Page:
My name is Mark Goodfield. Welcome to The Blunt Bean Counter ™, a blog that shares my thoughts on income taxes, finance and the psychology of money. I am a Chartered Professional Accountant and a partner with a National Accounting Firm in Toronto. This blog is meant for everyone, but in particular for high net worth individuals and owners of private corporations. The views and opinions expressed in this blog are written solely in my personal capacity and cannot be attributed to the accounting firm with which I am affiliated. My posts are blunt, opinionated and even have a twist of humor/sarcasm. You've been warned.

Tuesday, June 16, 2015

Holding Companies – Issues to Consider

I have written several blog posts dealing with utilizing a holding company (“Holdco”) either directly as a parent company to your operating company (“Opco”) or indirectly as a beneficiary of a trust. These posts include:

Creditor Proofing Corporate Funds - This post discusses how a Holdco can protect surplus corporate funds and how for income tax purposes, the transfer of funds via a dividend from your Opco to the Holdco is in many cases tax-free (connected corporations).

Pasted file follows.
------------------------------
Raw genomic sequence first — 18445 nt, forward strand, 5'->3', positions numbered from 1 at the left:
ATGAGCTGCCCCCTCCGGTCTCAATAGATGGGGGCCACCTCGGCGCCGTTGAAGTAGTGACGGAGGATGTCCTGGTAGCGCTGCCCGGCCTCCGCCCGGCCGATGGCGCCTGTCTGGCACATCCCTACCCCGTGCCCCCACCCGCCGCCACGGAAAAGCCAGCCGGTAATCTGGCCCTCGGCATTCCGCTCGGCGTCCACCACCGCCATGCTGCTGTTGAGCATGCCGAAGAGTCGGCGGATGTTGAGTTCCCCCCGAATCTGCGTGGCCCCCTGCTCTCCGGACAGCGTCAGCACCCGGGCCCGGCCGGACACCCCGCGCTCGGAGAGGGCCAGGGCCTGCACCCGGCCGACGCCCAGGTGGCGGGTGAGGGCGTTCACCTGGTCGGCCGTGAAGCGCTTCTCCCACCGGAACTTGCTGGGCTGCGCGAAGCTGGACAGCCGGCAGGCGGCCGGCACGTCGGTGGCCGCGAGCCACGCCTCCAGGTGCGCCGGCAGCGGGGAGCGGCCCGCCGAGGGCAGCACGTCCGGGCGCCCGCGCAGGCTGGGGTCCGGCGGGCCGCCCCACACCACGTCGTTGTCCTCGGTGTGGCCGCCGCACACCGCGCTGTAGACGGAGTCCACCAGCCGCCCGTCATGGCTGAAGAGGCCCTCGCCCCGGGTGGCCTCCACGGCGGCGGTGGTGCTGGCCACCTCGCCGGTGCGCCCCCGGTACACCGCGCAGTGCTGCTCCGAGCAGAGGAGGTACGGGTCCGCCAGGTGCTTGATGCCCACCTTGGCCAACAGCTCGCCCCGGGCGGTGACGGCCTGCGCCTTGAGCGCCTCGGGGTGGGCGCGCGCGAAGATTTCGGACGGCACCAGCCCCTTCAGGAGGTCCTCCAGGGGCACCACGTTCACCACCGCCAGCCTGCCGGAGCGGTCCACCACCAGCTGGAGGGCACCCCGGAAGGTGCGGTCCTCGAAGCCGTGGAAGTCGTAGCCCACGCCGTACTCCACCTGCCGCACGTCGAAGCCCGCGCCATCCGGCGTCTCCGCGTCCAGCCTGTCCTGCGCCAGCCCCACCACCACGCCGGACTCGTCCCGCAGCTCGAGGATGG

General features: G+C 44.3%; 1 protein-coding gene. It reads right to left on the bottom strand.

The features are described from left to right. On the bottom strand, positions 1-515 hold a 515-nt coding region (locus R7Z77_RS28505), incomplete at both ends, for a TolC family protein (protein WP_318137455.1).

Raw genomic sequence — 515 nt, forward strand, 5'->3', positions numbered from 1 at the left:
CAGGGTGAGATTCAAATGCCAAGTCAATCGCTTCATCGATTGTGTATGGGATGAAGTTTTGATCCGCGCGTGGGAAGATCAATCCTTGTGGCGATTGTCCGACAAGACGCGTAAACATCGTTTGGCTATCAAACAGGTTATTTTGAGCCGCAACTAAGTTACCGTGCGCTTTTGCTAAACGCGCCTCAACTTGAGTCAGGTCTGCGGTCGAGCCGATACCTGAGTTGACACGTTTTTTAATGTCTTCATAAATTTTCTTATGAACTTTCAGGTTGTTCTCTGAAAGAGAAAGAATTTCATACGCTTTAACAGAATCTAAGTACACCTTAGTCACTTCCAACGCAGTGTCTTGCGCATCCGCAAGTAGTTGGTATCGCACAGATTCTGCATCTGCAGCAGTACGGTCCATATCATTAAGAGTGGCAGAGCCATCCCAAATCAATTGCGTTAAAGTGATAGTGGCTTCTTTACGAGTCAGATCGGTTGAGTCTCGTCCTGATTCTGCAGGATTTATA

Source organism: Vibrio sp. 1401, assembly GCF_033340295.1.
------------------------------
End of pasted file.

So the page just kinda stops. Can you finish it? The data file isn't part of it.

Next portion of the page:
Should Your Corporation’s Shareholder be a Family Trust instead of a Holding Company? - This blog examines some “fancier” tax planning to not only creditor proof funds, but allow for possible income splitting and multiplication of the capital gains exemption.

Corporate Small Business Owners: Beware; the Capital Gains Exemption is not a Gimme - This post explores the potential issues you may have in accessing the Capital Gains Exemption (“CGE”) including where your Holdco over time has accumulated too much cash and investment assets.

Because the concepts discussed in the blogs above are very complex (even for accountants), these posts have led to numerous questions by readers. In reading these questions, people are typically confused by the interaction of creditor proofing, income splitting and accessing the CGE, especially where they already have a Holdco in place with significant excess cash and/or investment assets. Thus, I thought today I would try and provide a bit of a road map for using a Holdco.

Working Backwards


Creditor Protection


The main reason small businesses owners typically consider using a Holdco in the first place is to creditor protect excess funds earned in their operating company. Most people find the concept of creditor protection (transferring cash and other assets from your Opco to remove the risk of someone suing Opco and making a claim on those assets) simple to grasp and in almost all cases; it makes business and income tax sense. Thus, I am assuming creditor protection is a given when considering using a Holdco.

Capital Gains Exemption